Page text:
11:17 AM

Feds Arrest Alleged Romney Tax Return Hacker

"Dr Evil" demanded $1 million in Bitcoins to prevent release of Mitt Romney's tax returns during the 2012 election season.

The U.S. Secret Service has arrested Michael Mancil Brown, 34, on charges of attempting to extort former Republican presidential candidate Mitt Romney and his wife, Ann Romney.

Brown was indicted last week by a federal grand jury in Nashville, Tenn., on six counts each of extortion and wire fraud. According to a statement released by the Justice Department, "Brown devised a scheme to defraud Romney, the accounting firm of PricewaterhouseCoopers LLP and others by falsely claiming that he had gained access to the PricewaterhouseCoopers internal computer network and had stolen tax documents for Romney and his wife, Ann D. Romney, for tax years prior to 2010."

The related extortion demand was publicly posted to Pastebin on Sept. 2, 2012. "Romney's 1040 tax returns were taken from the PWC office 8/25/2012 by gaining access to the third floor via a gentleman working on the 3rd floor of the building," according to the "Romney 1040 Collection" demand. The post said that Romney's personal tax records had been copied, and that a copy of the returns -- stored on a flash drive -- together with a copy of the demands had been dropped off at local Democratic and GOP offices.

[ Want to join the cast of CSI: Cyberspace? Learn 7 tips on How To ID Malware Attackers. ]

The group said it would release the files by Sept. 28, 2013, unless it received $1 million in Bitcoin currency. Later, the group claimed to have found a buyer for the information.

In a FAQ published after the demands were posted, the group said that it was adopting the "Dr Evil" moniker bestowed on it in relation to the demand for $1 million in Bitcoins. "We never considered a name before, we thought it was kind of lame to even need a name, but it sticks," it said. "We will roll with it."

The Justice Department said that the claim that the returns had been stolen from PwC was false.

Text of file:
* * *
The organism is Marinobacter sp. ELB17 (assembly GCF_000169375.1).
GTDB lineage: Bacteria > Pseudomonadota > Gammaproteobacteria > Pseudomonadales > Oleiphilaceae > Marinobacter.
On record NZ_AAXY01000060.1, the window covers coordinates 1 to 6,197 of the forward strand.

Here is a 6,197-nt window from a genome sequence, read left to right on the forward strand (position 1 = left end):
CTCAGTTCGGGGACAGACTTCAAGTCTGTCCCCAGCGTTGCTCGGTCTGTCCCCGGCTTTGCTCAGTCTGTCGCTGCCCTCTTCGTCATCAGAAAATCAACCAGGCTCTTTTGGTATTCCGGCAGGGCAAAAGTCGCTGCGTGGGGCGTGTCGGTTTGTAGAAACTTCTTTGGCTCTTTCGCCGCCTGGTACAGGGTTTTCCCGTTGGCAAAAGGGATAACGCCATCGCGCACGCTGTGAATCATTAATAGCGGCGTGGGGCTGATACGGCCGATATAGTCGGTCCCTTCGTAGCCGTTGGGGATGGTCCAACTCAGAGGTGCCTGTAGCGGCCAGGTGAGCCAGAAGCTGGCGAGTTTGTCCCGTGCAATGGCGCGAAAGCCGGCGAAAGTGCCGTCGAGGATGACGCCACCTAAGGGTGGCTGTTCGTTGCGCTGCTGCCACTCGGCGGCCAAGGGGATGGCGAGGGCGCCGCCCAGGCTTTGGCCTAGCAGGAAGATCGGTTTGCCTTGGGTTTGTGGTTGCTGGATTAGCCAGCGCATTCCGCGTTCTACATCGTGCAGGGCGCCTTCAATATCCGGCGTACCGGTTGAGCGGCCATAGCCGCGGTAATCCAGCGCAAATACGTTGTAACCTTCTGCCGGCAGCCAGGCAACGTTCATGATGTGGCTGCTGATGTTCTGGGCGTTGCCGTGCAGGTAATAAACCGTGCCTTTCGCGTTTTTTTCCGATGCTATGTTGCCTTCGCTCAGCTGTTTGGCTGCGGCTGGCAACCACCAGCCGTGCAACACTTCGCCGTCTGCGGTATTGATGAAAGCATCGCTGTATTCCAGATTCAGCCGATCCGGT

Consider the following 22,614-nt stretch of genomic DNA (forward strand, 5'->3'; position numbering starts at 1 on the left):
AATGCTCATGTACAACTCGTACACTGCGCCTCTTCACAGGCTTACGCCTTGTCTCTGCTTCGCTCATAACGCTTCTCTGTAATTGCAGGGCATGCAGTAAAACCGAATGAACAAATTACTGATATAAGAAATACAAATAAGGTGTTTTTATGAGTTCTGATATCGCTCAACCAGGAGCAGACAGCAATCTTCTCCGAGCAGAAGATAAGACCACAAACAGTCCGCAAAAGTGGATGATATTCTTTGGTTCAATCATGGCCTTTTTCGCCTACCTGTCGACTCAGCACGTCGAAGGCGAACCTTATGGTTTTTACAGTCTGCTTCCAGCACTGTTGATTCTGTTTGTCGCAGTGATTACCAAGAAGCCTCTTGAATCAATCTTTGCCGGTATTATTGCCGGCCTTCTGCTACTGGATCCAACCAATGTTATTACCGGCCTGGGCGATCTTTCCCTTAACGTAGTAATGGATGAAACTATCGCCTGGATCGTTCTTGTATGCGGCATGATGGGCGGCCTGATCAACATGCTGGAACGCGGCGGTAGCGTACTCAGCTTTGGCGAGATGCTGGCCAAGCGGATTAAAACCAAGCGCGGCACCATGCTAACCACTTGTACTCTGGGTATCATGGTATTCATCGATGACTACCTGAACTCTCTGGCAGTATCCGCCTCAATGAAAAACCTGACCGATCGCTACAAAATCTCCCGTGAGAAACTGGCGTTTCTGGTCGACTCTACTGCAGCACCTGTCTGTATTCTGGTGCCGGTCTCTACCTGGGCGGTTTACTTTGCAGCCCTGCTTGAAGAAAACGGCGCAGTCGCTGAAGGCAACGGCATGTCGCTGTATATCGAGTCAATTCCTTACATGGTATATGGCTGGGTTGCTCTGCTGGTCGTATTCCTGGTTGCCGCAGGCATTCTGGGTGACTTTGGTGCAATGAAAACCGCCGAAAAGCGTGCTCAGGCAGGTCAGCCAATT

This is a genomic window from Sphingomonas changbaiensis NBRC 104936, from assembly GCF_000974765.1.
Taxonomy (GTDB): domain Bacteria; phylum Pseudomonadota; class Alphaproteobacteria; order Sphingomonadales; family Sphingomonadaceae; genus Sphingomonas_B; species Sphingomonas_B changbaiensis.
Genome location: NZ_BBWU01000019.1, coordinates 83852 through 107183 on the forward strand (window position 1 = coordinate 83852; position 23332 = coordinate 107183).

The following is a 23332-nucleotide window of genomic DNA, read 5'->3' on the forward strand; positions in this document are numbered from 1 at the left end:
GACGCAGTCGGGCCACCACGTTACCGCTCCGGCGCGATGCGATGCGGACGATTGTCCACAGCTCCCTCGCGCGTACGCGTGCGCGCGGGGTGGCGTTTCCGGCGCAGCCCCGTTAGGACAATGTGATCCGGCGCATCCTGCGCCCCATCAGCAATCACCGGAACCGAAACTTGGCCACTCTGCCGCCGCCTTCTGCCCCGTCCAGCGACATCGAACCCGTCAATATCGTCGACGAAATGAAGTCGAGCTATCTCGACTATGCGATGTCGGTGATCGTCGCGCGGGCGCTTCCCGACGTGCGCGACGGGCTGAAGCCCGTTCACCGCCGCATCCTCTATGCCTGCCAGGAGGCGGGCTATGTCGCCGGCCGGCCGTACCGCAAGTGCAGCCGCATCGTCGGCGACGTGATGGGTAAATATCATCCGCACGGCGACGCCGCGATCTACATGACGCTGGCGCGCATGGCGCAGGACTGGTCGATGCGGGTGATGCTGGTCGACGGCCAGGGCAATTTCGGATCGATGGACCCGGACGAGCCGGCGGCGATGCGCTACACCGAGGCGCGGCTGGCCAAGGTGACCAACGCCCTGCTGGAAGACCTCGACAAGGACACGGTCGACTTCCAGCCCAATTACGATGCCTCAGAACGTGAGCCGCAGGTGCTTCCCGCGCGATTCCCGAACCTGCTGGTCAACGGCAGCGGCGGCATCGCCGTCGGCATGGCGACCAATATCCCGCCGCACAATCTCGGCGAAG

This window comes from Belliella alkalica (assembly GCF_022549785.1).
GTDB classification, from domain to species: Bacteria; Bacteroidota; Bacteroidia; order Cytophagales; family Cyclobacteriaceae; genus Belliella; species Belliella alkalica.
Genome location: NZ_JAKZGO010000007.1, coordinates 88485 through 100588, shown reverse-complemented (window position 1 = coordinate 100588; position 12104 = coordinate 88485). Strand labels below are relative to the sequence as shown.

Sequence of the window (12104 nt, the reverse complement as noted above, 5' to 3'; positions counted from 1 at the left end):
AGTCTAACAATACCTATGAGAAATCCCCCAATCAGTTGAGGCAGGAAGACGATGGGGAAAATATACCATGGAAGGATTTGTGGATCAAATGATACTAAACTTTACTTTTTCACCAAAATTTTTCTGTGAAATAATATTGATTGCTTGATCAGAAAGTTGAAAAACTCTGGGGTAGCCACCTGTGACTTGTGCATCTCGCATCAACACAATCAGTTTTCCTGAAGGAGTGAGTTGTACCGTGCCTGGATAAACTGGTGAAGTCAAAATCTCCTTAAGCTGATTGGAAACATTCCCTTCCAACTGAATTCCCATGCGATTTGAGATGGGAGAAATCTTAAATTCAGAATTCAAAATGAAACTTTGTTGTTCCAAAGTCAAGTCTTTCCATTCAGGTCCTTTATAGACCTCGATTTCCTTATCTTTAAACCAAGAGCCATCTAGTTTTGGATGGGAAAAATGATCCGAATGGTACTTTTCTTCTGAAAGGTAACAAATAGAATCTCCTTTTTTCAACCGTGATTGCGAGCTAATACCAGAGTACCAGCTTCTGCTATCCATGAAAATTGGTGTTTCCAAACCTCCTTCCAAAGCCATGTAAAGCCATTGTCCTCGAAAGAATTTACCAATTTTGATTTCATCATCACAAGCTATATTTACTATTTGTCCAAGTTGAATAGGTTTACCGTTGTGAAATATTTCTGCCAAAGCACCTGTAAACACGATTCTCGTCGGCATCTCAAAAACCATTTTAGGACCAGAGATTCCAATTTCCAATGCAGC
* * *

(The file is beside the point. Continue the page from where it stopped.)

According to Nashville NBC affiliate WSMV, Secret Service agents raided Brown's house on Sept. 14, 2012, using a search warrant that had been issued the previous day, and seized multiple devices, including computers, tablets and storage peripherals.

Brown said that one of items on the search warrant was a grainy picture of a cat that had also been found on a flash drive used to submit the ransom demands. Brown said his daughter reported that the cat belonged to a family friend whose computer Brown said he'd repaired four years prior. He said agents then seized equipment from the family friend's house the same day.

Brown told WSMV that it was the second time his house had been raided by the Secret Service. In 2009, he said, agents searched his house in relation to the theft of encrypted data relating to 1,000 Farm Bureau customers. No charges were filed against him in that case.

The alleged extortion scam is a reminder of how, throughout the 2012 Presidential race, Romney refused to release his pre-2010 tax returns, despite charges that his money had been invested offshore, and phrases such as "Cayman Islands" and "Swiss Bank account" entered the presidential primary lexicon for the first time in history, reported The Huffington Post.

The Romney incident appeared to be the first-known demand for Bitcoins as part of an extortion attempt. Since then, however, Bitcoins have been tapped by online crime gangs looking for a way to shake down clients and receive money in an anonymous and untraceable manner. Last week, for example, a gang calling itself "1 & 0 Logic Security Group" demanded 1 Bitcoin -- as of Tuesday, worth about $92 -- in lieu of launching a distributed denial of service (DDoS) attack against the free speech and cryptography archive Cryptome.

Comment  | 
Print  | 
More Insights
Register for Dark Reading Newsletters
White Papers
Current Issue
E-Commerce Security: What Every Enterprise Needs to Know
The mainstream use of EMV smartcards in the US has experts predicting an increase in online fraud. Organizations will need to look at new tools and processes for building better breach detection and response capabilities.
Flash Poll
Twitter Feed
Dark Reading - Bug Report
Bug Report
Enterprise Vulnerabilities
From DHS/US-CERT's National Vulnerability Database
Published: 2015-10-15
The Direct Rendering Manager (DRM) subsystem in the Linux kernel through 4.x mishandles requests for Graphics Execution Manager (GEM) objects, which allows context-dependent attackers to cause a denial of service (memory consumption) via an application that processes graphics data, as demonstrated b...

Published: 2015-10-15
netstat in IBM AIX 5.3, 6.1, and 7.1 and VIOS 2.2.x, when a fibre channel adapter is used, allows local users to gain privileges via unspecified vectors.

Published: 2015-10-15
Cross-site request forgery (CSRF) vulnerability in eXtplorer before 2.1.8 allows remote attackers to hijack the authentication of arbitrary users for requests that execute PHP code.

Published: 2015-10-15
Directory traversal vulnerability in QNAP QTS before 4.1.4 build 0910 and 4.2.x before 4.2.0 RC2 build 0910, when AFP is enabled, allows remote attackers to read or write to arbitrary files by leveraging access to an OS X (1) user or (2) guest account.

Published: 2015-10-15
Cisco Application Policy Infrastructure Controller (APIC) 1.1j allows local users to gain privileges via vectors involving addition of an SSH key, aka Bug ID CSCuw46076.

Dark Reading Radio